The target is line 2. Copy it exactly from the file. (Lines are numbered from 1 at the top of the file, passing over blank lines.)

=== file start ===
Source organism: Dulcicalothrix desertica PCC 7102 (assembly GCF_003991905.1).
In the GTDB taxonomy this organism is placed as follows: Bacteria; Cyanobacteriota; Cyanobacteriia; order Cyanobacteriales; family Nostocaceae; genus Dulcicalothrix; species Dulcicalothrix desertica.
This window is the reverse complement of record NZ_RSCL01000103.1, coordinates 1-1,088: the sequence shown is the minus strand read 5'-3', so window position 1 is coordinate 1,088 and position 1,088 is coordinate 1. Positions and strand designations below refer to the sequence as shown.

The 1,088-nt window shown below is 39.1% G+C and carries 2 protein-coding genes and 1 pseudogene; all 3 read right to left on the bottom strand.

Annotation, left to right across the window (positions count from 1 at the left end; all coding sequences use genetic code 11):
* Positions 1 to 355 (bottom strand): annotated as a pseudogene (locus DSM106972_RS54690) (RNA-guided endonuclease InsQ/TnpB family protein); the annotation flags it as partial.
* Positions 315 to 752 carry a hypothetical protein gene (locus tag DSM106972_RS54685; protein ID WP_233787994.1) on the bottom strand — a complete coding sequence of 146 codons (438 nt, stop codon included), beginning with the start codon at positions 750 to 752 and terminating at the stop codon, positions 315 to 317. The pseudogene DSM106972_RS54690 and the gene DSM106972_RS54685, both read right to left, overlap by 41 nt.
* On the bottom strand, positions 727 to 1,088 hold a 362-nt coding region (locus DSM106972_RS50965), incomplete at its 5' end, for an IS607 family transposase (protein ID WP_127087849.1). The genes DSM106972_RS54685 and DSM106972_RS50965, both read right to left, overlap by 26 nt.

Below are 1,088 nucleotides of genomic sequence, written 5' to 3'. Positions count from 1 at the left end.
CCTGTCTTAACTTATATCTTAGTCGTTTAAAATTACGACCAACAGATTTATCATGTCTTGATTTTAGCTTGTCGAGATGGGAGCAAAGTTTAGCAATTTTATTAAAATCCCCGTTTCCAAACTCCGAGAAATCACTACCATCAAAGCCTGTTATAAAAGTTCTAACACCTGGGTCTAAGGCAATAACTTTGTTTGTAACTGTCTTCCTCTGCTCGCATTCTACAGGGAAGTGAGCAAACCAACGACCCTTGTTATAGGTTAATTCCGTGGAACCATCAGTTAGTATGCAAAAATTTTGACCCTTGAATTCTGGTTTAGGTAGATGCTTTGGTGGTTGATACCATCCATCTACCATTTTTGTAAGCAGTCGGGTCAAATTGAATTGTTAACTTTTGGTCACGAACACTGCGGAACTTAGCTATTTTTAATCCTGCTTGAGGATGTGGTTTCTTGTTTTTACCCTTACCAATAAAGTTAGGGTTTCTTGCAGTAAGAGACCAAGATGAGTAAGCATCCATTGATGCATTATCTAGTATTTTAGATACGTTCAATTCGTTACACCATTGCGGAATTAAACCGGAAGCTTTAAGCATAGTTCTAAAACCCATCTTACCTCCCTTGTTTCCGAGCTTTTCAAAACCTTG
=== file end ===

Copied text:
In the GTDB taxonomy this organism is placed as follows: Bacteria; Cyanobacteriota; Cyanobacteriia; order Cyanobacteriales; family Nostocaceae; genus Dulcicalothrix; species Dulcicalothrix desertica.